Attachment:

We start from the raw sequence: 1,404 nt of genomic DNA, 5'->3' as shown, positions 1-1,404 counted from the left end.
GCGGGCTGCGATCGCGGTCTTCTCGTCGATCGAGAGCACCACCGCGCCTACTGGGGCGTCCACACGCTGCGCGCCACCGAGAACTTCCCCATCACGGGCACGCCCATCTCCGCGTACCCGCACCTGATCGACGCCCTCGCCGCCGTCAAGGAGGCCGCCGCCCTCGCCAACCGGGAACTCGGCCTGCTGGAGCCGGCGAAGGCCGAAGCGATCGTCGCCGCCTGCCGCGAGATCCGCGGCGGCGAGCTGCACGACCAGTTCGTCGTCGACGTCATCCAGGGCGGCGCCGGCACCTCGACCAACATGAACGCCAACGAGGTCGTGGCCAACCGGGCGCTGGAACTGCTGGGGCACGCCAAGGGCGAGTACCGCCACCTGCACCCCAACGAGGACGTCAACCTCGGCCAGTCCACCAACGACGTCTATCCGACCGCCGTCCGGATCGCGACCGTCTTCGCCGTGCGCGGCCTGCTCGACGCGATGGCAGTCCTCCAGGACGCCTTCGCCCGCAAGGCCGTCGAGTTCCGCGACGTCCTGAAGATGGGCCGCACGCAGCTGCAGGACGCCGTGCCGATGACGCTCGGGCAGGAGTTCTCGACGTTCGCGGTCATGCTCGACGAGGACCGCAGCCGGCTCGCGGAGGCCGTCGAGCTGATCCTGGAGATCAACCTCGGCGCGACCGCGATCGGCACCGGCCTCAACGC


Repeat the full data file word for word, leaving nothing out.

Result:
We start from the raw sequence: 1,404 nt of genomic DNA, 5'->3' as shown, positions 1-1,404 counted from the left end.
GCGGGCTGCGATCGCGGTCTTCTCGTCGATCGAGAGCACCACCGCGCCTACTGGGGCGTCCACACGCTGCGCGCCACCGAGAACTTCCCCATCACGGGCACGCCCATCTCCGCGTACCCGCACCTGATCGACGCCCTCGCCGCCGTCAAGGAGGCCGCCGCCCTCGCCAACCGGGAACTCGGCCTGCTGGAGCCGGCGAAGGCCGAAGCGATCGTCGCCGCCTGCCGCGAGATCCGCGGCGGCGAGCTGCACGACCAGTTCGTCGTCGACGTCATCCAGGGCGGCGCCGGCACCTCGACCAACATGAACGCCAACGAGGTCGTGGCCAACCGGGCGCTGGAACTGCTGGGGCACGCCAAGGGCGAGTACCGCCACCTGCACCCCAACGAGGACGTCAACCTCGGCCAGTCCACCAACGACGTCTATCCGACCGCCGTCCGGATCGCGACCGTCTTCGCCGTGCGCGGCCTGCTCGACGCGATGGCAGTCCTCCAGGACGCCTTCGCCCGCAAGGCCGTCGAGTTCCGCGACGTCCTGAAGATGGGCCGCACGCAGCTGCAGGACGCCGTGCCGATGACGCTCGGGCAGGAGTTCTCGACGTTCGCGGTCATGCTCGACGAGGACCGCAGCCGGCTCGCGGAGGCCGTCGAGCTGATCCTGGAGATCAACCTCGGCGCGACCGCGATCGGCACCGGCCTCAACGC